In addition to airworthiness certification, BASAs, moUs and WAs provide for bilateral cooperation in other aviation sectors, including maintenance, flight operations and environmental certification. These agreements will ensure the continuity of agreements with the United States, Canada, Brazil and Japan when the United Kingdom leaves the European Union. According to the terms of the EU-US Bilateral Agreement (BASA) (see here), you can only import an engine with the status “rebuilt” in Block 11 if it has been released by the original engine manufacturer on a Form 8130-3 using units 13a to 13e. (left). In accordance with the terms of the bilateral agreement BETWEEN the EU and the United States (BASA) (see here), the purchase of used engines/components from a repair station established in the United States requires a double authorisation. AMC M.A.501 (a) 5(a) /AMC 145.A.42 (a)1 bis) refers to a declassification document issued by an organization in accordance with the terms of an existing bilateral agreement signed by the European Community. Such agreements are currently being signed: a bilateral aviation safety agreement (BASA) is signed between the EU (and its Member States) and a third country. It shall be used where cooperation between the two parties is aimed at the mutual recognition of certificates. ETA assists the European Commission in negotiating and implementing such agreements.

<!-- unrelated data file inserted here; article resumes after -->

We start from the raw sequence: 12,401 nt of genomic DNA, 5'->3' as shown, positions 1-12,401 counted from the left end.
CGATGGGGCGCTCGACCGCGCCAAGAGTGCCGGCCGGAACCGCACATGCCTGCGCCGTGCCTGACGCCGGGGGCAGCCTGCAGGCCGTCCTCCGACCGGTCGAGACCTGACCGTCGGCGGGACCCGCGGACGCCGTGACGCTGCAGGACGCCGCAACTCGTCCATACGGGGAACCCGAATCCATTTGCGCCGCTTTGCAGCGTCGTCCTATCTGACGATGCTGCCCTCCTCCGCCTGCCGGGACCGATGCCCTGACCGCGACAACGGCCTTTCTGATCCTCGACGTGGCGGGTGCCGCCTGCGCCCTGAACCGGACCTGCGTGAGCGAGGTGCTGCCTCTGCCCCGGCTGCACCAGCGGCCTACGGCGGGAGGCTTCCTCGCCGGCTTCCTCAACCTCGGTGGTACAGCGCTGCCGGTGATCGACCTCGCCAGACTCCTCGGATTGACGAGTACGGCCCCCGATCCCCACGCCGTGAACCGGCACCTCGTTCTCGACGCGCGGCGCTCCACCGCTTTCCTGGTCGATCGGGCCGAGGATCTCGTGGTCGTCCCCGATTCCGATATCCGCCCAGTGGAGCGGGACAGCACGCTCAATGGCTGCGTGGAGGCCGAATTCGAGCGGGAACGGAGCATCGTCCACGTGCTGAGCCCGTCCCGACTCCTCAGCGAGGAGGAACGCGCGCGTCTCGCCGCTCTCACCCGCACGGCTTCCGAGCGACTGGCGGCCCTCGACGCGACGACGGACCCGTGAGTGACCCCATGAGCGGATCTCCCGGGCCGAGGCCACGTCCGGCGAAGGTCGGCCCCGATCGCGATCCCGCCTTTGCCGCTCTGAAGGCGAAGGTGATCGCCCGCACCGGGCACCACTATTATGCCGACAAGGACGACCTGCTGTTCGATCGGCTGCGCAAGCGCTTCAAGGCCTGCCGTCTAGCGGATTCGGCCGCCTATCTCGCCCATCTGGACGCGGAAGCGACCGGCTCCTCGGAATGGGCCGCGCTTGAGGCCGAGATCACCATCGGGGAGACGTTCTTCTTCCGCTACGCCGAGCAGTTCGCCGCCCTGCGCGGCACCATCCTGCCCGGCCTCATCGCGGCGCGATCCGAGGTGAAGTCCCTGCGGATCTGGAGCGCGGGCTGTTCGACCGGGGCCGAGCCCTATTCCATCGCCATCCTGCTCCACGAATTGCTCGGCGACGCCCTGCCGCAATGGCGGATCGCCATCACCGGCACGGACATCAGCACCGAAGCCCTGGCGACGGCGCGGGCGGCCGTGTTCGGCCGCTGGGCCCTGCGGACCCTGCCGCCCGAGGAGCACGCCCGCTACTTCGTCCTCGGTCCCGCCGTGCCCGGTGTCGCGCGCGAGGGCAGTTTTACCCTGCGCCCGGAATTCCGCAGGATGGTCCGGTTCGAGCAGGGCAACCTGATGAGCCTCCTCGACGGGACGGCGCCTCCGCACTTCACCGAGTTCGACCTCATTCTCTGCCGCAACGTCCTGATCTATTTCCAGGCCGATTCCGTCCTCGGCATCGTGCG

So far, the EU has concluded a BASA with the US, Canada and Brazil. The consolidated version of the “US-EU Agreement on Cooperation in the Regulation of Civil Aviation Security” was developed by EASA to provide stakeholders with an up-to-date and easily readable publication. It was developed by combining the officially published BASA text and all amendments to the Basa Annexes adopted so far by the Bilateral Supervisory Board. Please note, however, that this document is not an official publication. This document cannot have the same validity as an official text published in the Official Journal of the European Union, as it cannot be guaranteed that all recent changes to the legislation will be immediately included in the consolidated publication. Please understand, therefore, that the Agency cannot assume any liability arising from the risk associated with the use of this document. Readers are invited and encouraged to report internationally [at] easa.europa.eu perceived errors or comments in connection with this publication. EASA strives to facilitate the free movement of European products and services worldwide. It helps non-European authorities to certify European products and services. . . .